County Enters ‘High’ COVID Transmission Rate
Though Chautauqua County is now seeing “high” transmission of COVID-19 in the community other, just as equally important, metrics such as hospitalizations and use of intensive care unit beds for the critically sick remain low.
That’s the view of County Executive PJ Wendel after the U.S. Centers for Disease Control and Prevention level of community transmission rose over the weekend from “substantial” to “high.”
The CDC strongly recommends, whether someone is vaccinated or not, wearing face masks indoors in areas with “substantial” and “high” transmission of COVID-19. As of Monday, all but two counties in New York state are seeing “substantial” or “high” transmission of the virus.
An area seeing at least 50 new cases of COVID-19 per 100,000 residents over seven days is considered “substantial” spread; an area seeing at least 100 cases per 100,000 residents over seven days is considered “high” spread.
“One of the things we have to look at, if we’re at a high rate, is that coupled with other factors,” Wendel said of the CDC level of community transmission, as well as the hospitalization rate and the number of ICU beds in use. “We’re in high transmission, but we aren’t seeing those other metrics to go into another direction.”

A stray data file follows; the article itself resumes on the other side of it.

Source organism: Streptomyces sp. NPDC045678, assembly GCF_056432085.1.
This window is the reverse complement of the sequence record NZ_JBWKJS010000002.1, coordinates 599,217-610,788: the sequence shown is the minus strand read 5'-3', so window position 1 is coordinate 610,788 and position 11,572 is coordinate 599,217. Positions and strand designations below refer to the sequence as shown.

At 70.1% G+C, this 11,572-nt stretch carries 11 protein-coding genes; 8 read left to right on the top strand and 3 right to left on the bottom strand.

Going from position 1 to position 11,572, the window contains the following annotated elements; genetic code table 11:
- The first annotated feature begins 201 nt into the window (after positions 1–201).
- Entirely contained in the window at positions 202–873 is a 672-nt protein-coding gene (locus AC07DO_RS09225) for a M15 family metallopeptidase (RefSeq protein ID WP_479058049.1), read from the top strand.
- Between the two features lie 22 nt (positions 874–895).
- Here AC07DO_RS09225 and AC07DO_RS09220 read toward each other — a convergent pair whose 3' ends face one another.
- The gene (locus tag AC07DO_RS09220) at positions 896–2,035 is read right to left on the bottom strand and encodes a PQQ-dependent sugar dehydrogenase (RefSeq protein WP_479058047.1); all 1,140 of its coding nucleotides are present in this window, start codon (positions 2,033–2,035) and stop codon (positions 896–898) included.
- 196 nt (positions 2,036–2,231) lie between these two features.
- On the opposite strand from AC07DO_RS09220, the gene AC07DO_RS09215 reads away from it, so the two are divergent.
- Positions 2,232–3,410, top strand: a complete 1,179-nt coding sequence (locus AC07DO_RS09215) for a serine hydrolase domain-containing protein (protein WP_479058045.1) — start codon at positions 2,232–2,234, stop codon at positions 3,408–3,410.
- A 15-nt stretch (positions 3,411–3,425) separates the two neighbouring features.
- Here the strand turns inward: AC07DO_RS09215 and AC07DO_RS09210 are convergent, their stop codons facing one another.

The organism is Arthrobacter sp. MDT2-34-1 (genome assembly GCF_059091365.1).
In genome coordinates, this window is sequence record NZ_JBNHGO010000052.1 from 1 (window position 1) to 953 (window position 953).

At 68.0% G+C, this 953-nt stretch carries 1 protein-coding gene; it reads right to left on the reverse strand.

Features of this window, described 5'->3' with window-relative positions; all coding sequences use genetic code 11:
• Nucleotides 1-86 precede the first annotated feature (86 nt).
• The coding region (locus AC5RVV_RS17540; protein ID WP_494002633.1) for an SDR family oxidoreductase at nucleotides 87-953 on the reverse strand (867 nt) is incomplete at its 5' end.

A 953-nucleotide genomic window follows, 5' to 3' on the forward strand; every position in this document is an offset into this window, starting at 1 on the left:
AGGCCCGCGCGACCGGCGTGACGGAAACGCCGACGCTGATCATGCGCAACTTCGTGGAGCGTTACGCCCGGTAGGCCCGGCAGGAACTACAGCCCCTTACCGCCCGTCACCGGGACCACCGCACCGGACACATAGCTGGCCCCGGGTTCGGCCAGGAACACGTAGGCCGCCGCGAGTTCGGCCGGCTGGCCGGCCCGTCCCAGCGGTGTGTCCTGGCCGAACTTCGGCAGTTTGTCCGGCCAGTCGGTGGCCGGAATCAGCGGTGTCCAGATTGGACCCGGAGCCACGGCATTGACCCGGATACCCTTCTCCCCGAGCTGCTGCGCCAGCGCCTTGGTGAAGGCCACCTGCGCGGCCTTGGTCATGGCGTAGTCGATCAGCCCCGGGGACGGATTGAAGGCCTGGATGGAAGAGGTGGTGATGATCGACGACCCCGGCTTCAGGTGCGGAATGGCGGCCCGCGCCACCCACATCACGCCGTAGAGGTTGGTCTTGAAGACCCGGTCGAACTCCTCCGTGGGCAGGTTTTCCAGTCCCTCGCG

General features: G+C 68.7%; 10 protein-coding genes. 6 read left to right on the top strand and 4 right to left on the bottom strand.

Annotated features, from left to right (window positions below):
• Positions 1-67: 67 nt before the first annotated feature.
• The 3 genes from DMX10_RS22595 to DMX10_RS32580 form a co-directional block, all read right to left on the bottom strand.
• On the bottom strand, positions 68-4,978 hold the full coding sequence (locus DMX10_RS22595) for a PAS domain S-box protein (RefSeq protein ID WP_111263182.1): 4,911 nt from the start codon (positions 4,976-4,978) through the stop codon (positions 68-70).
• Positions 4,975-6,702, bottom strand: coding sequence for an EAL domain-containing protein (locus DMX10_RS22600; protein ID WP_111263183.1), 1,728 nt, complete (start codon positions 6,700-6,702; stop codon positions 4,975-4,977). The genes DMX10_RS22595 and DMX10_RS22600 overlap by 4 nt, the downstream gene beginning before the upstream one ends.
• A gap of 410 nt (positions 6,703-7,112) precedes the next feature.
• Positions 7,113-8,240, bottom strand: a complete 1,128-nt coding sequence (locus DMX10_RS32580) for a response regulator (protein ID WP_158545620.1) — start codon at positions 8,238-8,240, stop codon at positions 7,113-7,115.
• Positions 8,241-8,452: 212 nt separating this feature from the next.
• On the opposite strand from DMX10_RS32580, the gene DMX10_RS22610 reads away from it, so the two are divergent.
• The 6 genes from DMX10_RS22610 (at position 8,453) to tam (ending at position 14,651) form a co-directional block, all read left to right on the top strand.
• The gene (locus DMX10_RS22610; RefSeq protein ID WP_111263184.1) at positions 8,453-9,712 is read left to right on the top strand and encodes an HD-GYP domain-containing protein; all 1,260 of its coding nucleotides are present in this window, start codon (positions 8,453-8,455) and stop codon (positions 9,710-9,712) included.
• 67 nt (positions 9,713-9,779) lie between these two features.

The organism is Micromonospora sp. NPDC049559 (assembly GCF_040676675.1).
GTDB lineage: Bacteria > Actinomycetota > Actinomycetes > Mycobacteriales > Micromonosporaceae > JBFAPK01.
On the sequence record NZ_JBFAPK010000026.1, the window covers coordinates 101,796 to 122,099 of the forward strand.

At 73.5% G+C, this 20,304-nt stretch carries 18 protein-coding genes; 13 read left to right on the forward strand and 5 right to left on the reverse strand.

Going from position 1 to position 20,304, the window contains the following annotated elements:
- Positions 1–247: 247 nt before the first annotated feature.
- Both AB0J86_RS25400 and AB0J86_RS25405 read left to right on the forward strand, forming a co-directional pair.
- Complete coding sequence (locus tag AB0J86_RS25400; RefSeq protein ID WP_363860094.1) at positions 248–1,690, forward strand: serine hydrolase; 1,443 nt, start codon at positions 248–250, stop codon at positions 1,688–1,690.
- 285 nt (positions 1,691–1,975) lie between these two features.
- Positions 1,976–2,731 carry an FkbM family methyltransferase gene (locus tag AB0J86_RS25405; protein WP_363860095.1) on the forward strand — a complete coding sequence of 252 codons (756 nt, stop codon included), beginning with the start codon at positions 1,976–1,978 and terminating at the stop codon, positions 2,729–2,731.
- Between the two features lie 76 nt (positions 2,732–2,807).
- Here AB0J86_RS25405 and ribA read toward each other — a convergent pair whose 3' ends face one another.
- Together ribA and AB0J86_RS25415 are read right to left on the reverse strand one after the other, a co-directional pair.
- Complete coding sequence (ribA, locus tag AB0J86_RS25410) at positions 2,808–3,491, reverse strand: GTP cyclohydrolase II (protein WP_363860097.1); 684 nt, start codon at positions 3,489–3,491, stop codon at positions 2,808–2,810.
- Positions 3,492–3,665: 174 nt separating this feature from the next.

The county Health Department on Monday reported 91 new cases of COVID-19 from information collected Friday through Sunday. The department also reported a new virus-related death.
Since Aug. 1, there have been 365 new cases of COVID-19 reported in the county. According to the health department, 62% of the new cases this month are from those not vaccinated; 4% have been partially vaccinated; 16% fully vaccinated; and 17% whose vaccination status is not known.
The bulk of cases recorded over the weekend came from the Jamestown zip code, with 36. Nine each were reported in Dunkirk and Forestville, along with four in Fredonia and seven in Lakewood. Several municipalities also reported a handful of new cases.
There are currently 156 active cases of the virus in the county, seven people with the virus in the hospital, 323 in quarantine and seven-day positivity rate of 5.2%.
To date there have been 9,790 total confirmed cases, 9,393 recoveries and 160 virus-related deaths.
In regard to fatalities, four involved people between the ages of 40 and 49; eight between 50 and 59; 16 between 60 and 69; 35 between 70 and 79; 59 between 80 and 89; and 38 over the age of 90.
COVID-19 restrictions lifted in mid-June after 70% of adults in New York state received their first vaccine. Specific guidelines — including social gathering limits, capacity restrictions, social distancing, cleaning and disinfection, health screening and contact information for tracing — became optional for retail, food services, offices, gyms and fitness centers, amusement and family entertainment, hair salons, barber shops and personal care services.
The easing of restrictions didn’t mean the virus was no longer a threat, Wendel said Monday. “We never said we were going to stop or eradicate COVID,” he said.
Regarding face masks, which the county executive said he’s been questioned often on lately, he said it should be left up to each individual to make a decision.
“We never told anyone to stop wearing a mask once the mandate was lifted,” said Wendel, later adding, “If you want to wear a mask in public because you feel unsafe, you’re free to do so.”
However, the county executive said now is not the time to again mandate that people wear face masks in public. He said the entire process, specifically the vaccine rollout, has been highly politicized by the federal government.